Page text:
Montana Army veteran reflects on the time in Afghanistan
RONAN – Tomy Parker, originally from Ronan, returned to Montana 10 years ago after serving in Afghanistan.
Longtime residents may remember the moving return to Missoula International Airport when the young Marine arrived and was quickly surrounded by cheers and proud members of the community. In a 2011 clip, Parker told MTN News, “There are emotions flying everywhere.”
Parker joined the Marines after high school. He will tell you that his motive was anything but heroic. At the time, he was just a kid looking for direction. Only 10 days after his 21st birthday, he received his first and last assignment.
“I was deployed to Afghanistan on September 28, 2010, and this was my first deployment and my only deployment,” Parker said. “We deployed to a place called Sangin in Afghanistan which is in Helmand province.”
Call it luck or call it a tragedy, but Parker got out of Afghanistan. However, due to a life-changing injury, the journey he is on today was not always filled with heroic cheers.
“The day I was injured, December 11, 2010, my unit was tasked with detonating improvised explosive devices (improvised explosive devices) that were outside a farmer’s compound. We went there, we blew it up and everything was fine, then as we were almost back to our patrol base, I stepped on an improvised explosive device, which resulted in the amputation of my leg. right just above my knee, my left leg to my hip, and all the fingers on my left hand except my thumb. So ultimately that left me 4ft 2, 220 pounds and brutally good looking. “- Former Marine Tomy Parker.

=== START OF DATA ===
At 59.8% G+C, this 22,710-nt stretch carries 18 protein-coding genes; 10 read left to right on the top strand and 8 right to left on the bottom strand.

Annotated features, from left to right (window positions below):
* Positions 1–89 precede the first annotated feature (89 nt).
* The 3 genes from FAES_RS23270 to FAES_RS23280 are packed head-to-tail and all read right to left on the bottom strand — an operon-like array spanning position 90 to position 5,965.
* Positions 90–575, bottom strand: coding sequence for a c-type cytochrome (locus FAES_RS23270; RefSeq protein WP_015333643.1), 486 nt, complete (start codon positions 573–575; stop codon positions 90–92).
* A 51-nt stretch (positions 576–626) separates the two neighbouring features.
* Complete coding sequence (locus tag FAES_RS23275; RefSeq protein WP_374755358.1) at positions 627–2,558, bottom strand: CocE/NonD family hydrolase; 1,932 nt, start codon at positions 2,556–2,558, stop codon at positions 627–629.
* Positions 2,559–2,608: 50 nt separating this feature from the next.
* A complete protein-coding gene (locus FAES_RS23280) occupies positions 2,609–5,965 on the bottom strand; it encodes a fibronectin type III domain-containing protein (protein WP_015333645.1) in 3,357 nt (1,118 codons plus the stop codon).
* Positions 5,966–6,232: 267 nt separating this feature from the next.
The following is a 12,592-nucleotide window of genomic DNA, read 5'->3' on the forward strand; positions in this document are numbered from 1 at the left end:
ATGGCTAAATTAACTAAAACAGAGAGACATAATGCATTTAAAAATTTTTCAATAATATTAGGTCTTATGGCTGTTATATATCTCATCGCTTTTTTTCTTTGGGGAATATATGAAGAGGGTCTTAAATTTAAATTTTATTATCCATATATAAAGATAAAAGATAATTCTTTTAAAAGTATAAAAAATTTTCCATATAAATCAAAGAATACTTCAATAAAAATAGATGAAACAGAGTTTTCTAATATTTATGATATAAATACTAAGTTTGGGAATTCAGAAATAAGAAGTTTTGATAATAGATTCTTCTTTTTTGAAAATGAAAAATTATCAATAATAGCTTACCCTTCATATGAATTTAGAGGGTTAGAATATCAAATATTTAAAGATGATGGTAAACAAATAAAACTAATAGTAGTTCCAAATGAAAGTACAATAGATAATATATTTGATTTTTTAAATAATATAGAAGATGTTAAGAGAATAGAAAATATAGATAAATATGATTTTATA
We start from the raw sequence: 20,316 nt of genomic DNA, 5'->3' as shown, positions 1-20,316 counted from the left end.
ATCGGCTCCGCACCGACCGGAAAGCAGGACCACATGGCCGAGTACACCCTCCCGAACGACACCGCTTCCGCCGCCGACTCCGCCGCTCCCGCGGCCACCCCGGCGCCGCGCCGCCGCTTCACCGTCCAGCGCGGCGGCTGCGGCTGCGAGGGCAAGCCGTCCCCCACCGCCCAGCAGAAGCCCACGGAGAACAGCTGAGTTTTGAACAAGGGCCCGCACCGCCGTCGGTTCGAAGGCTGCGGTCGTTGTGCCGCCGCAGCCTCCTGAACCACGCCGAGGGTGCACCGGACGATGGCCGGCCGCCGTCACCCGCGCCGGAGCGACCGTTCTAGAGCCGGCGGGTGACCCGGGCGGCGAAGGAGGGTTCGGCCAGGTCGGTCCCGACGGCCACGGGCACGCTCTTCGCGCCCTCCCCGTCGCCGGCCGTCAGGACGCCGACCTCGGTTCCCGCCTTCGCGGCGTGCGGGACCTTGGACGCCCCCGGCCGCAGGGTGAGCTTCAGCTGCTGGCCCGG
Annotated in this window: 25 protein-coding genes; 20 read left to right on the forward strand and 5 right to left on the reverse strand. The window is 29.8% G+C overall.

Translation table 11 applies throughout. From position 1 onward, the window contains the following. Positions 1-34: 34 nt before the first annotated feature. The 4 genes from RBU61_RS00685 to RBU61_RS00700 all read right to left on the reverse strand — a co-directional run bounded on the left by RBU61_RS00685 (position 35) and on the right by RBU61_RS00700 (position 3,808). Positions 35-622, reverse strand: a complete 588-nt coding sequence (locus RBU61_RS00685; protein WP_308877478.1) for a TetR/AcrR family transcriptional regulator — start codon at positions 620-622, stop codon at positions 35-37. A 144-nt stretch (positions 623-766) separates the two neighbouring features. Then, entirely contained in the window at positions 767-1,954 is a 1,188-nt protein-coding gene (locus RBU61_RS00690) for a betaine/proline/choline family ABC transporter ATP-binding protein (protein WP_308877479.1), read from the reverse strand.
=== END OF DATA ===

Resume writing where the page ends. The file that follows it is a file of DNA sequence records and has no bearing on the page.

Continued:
His battle abroad was over in an instant, but a battle at home was just beginning. Like so many of our nation’s veterans, Parker has been a victim of the harsh reality of life after the war.
“It was a long process and I made it a longer process because I lost direction and purpose in my life for a long time,” Parker said. “I decided to test drugs for almost a decade, starting with opiates, which is the pain relievers prescribed by doctors, and finally moving on to heroin and then to methamphetamine, which led me to be incarcerated for almost 18 months. “
Parker’s life would have been drastically different without Afghanistan, but looking at the sum of his life’s experiences, he knows his sacrifice was worth it.
“There were hundreds of thousands of people who died on both sides, that lost limb, and there were Americans who went out there and fought for soil that we weren’t allowed to. keep, but the intangible impact we could have had on these young lives and generations to come, showing them that they can change their country and that it can be better … I think the juice was worth it sadness. – Ronan’s former Marine Tomy Parker
The decision to withdraw from Afghanistan will be debated for years. Parker suggests we move from argumentation and assessment to caring for a group of returning people, many of whom are in the same position they were 10 years ago.
“What I can talk to are the veterans who are back home, who might be three-quarters of a bottle right now looking at that or looking at their wristbands with their friend’s name on it.” , wondering if it was worth it? Wait while I choke back my tears… It was, ”Parker said, pausing,“ I urge you to find a goal outside of this bottle and keep pushing. My face looks weird because I’m trying not to cry, but it’s getting better, bro. Promise.”